Southern University College of Business E-Journal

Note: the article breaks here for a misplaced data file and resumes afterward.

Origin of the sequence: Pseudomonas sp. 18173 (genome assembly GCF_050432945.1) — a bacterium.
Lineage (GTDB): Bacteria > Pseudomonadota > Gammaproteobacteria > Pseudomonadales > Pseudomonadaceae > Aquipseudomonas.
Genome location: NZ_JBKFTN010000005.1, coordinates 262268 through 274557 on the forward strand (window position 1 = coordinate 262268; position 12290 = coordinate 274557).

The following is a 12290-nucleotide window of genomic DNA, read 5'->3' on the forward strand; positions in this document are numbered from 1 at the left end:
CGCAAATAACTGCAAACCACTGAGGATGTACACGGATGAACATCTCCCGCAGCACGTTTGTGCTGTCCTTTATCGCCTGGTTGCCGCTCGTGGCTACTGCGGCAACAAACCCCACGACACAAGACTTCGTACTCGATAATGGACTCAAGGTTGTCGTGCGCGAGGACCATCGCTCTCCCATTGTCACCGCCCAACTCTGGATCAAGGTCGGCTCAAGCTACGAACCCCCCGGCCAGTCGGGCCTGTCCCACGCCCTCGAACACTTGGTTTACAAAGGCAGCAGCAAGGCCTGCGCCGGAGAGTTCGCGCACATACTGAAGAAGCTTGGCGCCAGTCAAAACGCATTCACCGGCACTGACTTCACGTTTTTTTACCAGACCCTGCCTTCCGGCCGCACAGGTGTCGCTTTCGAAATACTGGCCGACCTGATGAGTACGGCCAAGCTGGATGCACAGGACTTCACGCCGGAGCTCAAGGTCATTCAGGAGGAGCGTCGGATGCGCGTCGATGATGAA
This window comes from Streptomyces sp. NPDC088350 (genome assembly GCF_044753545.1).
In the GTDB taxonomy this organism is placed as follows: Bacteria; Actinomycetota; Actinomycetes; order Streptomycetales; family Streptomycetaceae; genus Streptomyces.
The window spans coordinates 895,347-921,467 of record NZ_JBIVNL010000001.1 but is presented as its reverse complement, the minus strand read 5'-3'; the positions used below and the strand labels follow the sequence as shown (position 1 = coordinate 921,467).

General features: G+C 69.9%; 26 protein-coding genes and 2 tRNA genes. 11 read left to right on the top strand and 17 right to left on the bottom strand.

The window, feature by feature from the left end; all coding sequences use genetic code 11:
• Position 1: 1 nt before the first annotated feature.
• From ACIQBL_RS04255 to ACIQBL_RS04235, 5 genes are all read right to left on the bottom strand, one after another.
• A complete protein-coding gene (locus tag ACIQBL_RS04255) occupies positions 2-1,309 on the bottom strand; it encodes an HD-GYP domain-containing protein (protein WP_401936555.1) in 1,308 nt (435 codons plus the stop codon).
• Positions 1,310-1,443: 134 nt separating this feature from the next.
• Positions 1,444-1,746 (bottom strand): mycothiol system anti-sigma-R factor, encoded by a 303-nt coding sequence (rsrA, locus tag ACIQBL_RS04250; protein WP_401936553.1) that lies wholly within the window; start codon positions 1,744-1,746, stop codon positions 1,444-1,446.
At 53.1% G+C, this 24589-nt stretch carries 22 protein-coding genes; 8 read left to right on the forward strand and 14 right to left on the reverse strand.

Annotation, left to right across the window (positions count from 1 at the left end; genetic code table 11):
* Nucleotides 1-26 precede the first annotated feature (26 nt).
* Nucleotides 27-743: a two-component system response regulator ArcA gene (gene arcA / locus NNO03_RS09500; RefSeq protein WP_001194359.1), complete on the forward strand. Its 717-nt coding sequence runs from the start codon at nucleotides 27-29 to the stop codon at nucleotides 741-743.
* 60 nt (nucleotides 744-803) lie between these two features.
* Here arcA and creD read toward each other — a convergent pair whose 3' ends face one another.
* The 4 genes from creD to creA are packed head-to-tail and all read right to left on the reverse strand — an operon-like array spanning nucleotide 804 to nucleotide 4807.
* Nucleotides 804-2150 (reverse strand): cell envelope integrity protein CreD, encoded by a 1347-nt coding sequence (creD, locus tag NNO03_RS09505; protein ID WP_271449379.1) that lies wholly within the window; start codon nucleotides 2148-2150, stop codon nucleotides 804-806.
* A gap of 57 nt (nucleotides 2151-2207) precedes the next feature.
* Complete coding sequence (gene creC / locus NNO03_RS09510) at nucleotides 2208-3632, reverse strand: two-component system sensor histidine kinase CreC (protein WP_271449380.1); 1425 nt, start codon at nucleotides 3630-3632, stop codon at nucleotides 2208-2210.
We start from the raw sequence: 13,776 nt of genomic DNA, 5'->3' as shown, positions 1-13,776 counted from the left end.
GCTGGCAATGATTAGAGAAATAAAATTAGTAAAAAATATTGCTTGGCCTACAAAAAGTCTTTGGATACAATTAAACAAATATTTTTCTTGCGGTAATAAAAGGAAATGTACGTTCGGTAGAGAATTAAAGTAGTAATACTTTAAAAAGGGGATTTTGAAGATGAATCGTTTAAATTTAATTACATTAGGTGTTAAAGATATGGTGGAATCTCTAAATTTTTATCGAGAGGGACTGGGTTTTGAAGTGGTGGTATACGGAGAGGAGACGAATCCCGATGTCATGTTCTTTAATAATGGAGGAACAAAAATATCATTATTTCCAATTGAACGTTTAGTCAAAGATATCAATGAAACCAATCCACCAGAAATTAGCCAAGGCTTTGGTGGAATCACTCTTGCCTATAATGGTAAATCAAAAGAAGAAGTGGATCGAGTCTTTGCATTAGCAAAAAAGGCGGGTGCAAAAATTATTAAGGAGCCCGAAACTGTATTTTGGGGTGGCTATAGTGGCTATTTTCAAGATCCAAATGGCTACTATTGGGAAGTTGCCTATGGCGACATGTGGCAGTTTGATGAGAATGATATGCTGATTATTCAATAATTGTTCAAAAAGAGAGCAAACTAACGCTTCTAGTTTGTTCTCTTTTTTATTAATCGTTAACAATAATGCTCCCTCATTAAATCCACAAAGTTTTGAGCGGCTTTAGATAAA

Many studies have shown that some rather personal decisions have been influenced by the generosity of a state’s welfare program. Ozawa (1989), Caudill and Mixon (1993), and Clark and Strauss (1998) have all established a positive relationship between the level of financial support to unwed mothers and rates of fertility. Of course, having children is the result of having unprotected sexual relations. Such relations can lead to other outcomes besides the birth of a child. Ressler et al. (2005) and Ressler et al. (2006) found a positive link between the generosity of a state’s welfare payments and contraction rates of HIV and other STDs, respectively. Most important to the current research, Leibowitz et al. (1986) as well as Gohmann and Ohsfeldt (1993) found an inverse relationship between welfare support and rates of abortion. In 1996, President Clinton signed into law the “Personal Responsibility and Work Opportunity Reconciliation Act” – commonly referred to as Welfare Reform. Prior to this law, welfare was administered under Aid to Families with Dependent Children or AFDC. The welfare reform law introduced a new program known as Temporary Assistance for Needy Families (TANF). The most significant difference between the two programs is that under TANF a family can receive assistance for a maximum of five years. No such time limit existed under AFDC. The calculus of optimization for welfare recipients changed in the wake of welfare reform. For example, Ressler et al. (2011) demonstrated that the effect of TANF payments on HIV contraction rates is significantly less than that of AFDC payments. The current research attempts to ascertain whether welfare reform also changed abortion behavior. Using statewide data, we attempt to explain differences in rates of abortion as a function of a myriad of explanatory variables including a dichotomous variable indicating the welfare program (AFDC or TANF) in effect.

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